Dr Owen Peters
Lecturer in Dementia Research
- Hadyn Ellis Building, Maindy Road, Cardiff, CF24 4HQ
Understanding the role of neurodegenerative disease risk genes in the ageing nervous system
Though many common neurodegenerative diseases exist in hereditary forms, the vast majority of cases occur sporadically. Human genetic studies have identified many polymorphisms associated with increased risk of developing disorders such as Alzheimer’s disease, but it is frequently unclear how these mutations contribute to pathogenesis.
My laboratory uses a combination of invertebrate, mammalian and cellular model systems to understand how genes associated with increased risk for neurodegenerative diseases contribute to maintenance of the ageing nervous system, focusing on Alzheimer’s disease, frontotemporal dementia and motor neuron diseases. We are additionally testing how ageing neurons organised and regulate their endo-lysosomal and autophagy machinery, using the power of fly genetics to identify novel, neuron-specific regulatory genes for these systems.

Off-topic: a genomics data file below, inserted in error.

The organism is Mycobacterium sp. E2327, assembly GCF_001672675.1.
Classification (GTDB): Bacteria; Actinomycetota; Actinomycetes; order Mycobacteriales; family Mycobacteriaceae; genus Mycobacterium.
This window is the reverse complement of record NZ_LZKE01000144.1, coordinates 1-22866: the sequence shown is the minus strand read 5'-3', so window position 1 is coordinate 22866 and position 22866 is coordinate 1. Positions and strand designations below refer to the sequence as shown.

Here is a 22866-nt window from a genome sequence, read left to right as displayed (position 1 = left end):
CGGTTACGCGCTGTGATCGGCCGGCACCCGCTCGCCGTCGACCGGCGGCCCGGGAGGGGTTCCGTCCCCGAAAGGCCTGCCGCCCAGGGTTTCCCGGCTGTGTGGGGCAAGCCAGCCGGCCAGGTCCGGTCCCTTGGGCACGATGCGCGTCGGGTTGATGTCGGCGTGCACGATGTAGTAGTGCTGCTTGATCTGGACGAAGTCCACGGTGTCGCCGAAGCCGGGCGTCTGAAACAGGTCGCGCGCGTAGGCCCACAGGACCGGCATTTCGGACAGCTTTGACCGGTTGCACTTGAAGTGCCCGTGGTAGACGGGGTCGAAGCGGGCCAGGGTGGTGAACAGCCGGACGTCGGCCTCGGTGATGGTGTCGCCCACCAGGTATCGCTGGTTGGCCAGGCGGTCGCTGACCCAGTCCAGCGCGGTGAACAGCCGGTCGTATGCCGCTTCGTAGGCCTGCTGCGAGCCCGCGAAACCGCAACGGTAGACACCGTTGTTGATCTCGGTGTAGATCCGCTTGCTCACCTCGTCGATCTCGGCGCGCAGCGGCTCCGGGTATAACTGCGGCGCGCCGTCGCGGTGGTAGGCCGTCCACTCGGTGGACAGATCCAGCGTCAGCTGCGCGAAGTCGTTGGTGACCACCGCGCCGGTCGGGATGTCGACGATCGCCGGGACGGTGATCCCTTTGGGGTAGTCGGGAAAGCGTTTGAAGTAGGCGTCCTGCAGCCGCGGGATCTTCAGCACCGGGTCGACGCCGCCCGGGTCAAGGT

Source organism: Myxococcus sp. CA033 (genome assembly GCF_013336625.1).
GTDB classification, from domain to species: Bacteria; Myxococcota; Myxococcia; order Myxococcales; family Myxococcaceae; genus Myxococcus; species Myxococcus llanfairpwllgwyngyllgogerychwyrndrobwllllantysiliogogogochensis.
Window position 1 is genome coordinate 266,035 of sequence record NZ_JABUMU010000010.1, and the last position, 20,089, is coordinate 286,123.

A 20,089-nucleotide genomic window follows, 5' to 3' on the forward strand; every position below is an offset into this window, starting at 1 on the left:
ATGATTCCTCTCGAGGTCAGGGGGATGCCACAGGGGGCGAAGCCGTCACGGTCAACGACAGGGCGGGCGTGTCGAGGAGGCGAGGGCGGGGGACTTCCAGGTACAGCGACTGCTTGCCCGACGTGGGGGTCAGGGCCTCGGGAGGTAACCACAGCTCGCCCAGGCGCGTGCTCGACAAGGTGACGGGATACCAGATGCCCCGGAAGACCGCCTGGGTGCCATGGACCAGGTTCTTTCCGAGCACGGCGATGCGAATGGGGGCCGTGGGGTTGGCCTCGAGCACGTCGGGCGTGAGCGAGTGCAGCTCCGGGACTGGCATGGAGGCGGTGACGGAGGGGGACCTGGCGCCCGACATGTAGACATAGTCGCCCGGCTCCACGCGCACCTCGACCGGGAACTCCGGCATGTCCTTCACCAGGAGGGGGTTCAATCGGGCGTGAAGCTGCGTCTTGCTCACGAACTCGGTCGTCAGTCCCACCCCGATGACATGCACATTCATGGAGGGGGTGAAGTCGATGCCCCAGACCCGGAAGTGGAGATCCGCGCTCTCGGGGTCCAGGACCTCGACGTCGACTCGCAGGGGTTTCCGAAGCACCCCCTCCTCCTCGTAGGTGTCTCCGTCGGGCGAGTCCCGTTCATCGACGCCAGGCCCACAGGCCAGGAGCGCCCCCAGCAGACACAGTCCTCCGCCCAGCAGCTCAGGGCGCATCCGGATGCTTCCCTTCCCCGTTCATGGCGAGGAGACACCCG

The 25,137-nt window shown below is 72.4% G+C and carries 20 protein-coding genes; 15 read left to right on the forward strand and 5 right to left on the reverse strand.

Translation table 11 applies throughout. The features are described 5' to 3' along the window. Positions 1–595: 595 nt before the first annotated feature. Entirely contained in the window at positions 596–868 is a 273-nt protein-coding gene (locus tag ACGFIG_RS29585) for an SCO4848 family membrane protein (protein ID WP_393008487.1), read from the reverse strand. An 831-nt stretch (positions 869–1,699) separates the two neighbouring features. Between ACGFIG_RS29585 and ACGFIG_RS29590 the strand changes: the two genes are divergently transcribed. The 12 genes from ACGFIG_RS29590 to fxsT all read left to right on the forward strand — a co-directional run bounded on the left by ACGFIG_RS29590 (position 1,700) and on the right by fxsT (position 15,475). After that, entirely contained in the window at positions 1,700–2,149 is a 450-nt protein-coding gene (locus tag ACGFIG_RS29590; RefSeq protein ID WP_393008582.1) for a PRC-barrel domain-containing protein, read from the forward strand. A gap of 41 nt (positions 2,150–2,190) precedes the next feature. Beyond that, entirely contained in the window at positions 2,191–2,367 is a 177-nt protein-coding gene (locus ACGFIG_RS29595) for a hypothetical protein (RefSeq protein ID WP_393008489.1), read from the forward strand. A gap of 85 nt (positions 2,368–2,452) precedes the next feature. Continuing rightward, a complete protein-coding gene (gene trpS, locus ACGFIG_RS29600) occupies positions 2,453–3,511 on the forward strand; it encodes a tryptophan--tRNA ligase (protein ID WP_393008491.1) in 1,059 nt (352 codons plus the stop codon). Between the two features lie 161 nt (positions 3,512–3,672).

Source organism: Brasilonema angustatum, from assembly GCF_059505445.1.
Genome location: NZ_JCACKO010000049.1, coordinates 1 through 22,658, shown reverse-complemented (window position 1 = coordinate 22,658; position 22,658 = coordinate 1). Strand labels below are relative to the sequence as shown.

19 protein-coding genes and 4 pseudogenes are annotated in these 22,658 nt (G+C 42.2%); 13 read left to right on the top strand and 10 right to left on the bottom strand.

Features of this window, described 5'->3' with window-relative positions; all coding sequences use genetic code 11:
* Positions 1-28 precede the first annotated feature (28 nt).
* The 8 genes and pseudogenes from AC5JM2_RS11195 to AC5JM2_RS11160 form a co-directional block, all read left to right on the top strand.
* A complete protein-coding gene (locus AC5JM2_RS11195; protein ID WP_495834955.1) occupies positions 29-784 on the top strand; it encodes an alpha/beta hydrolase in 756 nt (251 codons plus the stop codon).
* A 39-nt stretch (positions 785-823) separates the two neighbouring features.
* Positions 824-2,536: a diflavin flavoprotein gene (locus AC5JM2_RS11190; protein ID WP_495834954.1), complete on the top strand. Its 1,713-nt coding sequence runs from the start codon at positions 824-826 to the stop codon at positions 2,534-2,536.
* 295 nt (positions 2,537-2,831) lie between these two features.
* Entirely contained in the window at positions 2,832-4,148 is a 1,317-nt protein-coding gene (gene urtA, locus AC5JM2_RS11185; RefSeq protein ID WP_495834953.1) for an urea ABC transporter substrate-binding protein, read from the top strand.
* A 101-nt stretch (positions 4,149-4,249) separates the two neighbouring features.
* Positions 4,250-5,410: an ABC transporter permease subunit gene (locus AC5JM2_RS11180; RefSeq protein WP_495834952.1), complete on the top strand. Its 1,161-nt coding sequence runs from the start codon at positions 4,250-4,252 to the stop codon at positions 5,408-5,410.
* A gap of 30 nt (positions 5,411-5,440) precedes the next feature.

1. Understand the role of genes associated with increased risk of Alzheimer’s disease in maintaining a healthy central nervous system.
2. Determine how mature neurons regulate and organise the endo-lyosomal and autophagy machinery.
3. To study the role of hereditary mutant genes in the pathogenesis of Amyotrophic Lateral Sclerosis/Frontotemporal Dementia (ALS/FTD).
Throughout my research career I have been driven to further our understanding of the molecular processes contributing towards neurodegenerative disease. I conducted my PhD training in the laboratory of Prof Vladimir Buchman in Cardiff University, using rodent models to understand the role of synuclein proteins to neurodegeneration and basic neuronal function. Wishing to work in an academic environment with a focus on basic neuroscience as well as neurodegenerative disease and therapeutics, I moved to a collaborative post-doctoral research position between the laboratories of Dr Marc Freeman and Dr Robert H. Brown in the University of Massachusetts Medical School, USA. During my studies in UMMS I characterized a novel mouse model of the Amyotrophic Lateral Sclerosis/Frontotemporal Dementia gene C9ORF72, and assessed the role of an evolutionarily conserved mechanism of programmed axon destruction in rodent models of neurodegenerative diseases ALS and Parkinson’s disease. In 2016 I moved with the Freeman lab to Oregon Health and Sciences University, USA to focus on training in the use of powerful genetic and imaging techniques in the fruitfly Drosophila melanogaster for use in studying aspects of neuronal biology that contribute to neurodegenerative disease.